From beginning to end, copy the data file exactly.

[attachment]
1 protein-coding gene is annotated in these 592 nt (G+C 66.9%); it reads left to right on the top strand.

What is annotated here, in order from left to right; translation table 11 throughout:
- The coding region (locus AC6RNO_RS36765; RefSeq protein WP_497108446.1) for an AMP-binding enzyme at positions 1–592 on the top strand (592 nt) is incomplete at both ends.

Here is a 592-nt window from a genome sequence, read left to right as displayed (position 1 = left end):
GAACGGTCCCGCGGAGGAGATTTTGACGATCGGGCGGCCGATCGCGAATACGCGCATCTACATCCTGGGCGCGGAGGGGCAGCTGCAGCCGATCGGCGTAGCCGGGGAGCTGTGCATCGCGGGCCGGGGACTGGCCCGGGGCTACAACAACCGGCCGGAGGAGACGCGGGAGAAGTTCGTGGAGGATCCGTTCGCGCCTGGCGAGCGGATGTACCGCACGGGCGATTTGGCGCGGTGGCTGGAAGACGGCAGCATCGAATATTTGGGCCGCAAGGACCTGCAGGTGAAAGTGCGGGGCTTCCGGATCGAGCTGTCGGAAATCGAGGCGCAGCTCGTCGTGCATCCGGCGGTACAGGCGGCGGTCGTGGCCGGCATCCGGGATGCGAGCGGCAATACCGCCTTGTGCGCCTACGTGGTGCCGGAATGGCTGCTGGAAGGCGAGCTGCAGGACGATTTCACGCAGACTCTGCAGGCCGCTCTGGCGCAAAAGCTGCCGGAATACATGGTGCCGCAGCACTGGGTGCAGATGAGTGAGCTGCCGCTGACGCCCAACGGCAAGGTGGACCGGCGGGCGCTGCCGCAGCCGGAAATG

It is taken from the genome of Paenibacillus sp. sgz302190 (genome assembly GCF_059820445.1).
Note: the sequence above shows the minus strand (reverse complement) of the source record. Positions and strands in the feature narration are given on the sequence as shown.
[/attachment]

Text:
1 protein-coding gene is annotated in these 592 nt (G+C 66.9%); it reads left to right on the top strand.

What is annotated here, in order from left to right; translation table 11 throughout:
- The coding region (locus AC6RNO_RS36765; RefSeq protein WP_497108446.1) for an AMP-binding enzyme at positions 1–592 on the top strand (592 nt) is incomplete at both ends.

Here is a 592-nt window from a genome sequence, read left to right as displayed (position 1 = left end):
GAACGGTCCCGCGGAGGAGATTTTGACGATCGGGCGGCCGATCGCGAATACGCGCATCTACATCCTGGGCGCGGAGGGGCAGCTGCAGCCGATCGGCGTAGCCGGGGAGCTGTGCATCGCGGGCCGGGGACTGGCCCGGGGCTACAACAACCGGCCGGAGGAGACGCGGGAGAAGTTCGTGGAGGATCCGTTCGCGCCTGGCGAGCGGATGTACCGCACGGGCGATTTGGCGCGGTGGCTGGAAGACGGCAGCATCGAATATTTGGGCCGCAAGGACCTGCAGGTGAAAGTGCGGGGCTTCCGGATCGAGCTGTCGGAAATCGAGGCGCAGCTCGTCGTGCATCCGGCGGTACAGGCGGCGGTCGTGGCCGGCATCCGGGATGCGAGCGGCAATACCGCCTTGTGCGCCTACGTGGTGCCGGAATGGCTGCTGGAAGGCGAGCTGCAGGACGATTTCACGCAGACTCTGCAGGCCGCTCTGGCGCAAAAGCTGCCGGAATACATGGTGCCGCAGCACTGGGTGCAGATGAGTGAGCTGCCGCTGACGCCCAACGGCAAGGTGGACCGGCGGGCGCTGCCGCAGCCGGAAATG

It is taken from the genome of Paenibacillus sp. sgz302190 (genome assembly GCF_059820445.1).
Note: the sequence above shows the minus strand (reverse complement) of the source record. Positions and strands in the feature narration are given on the sequence as shown.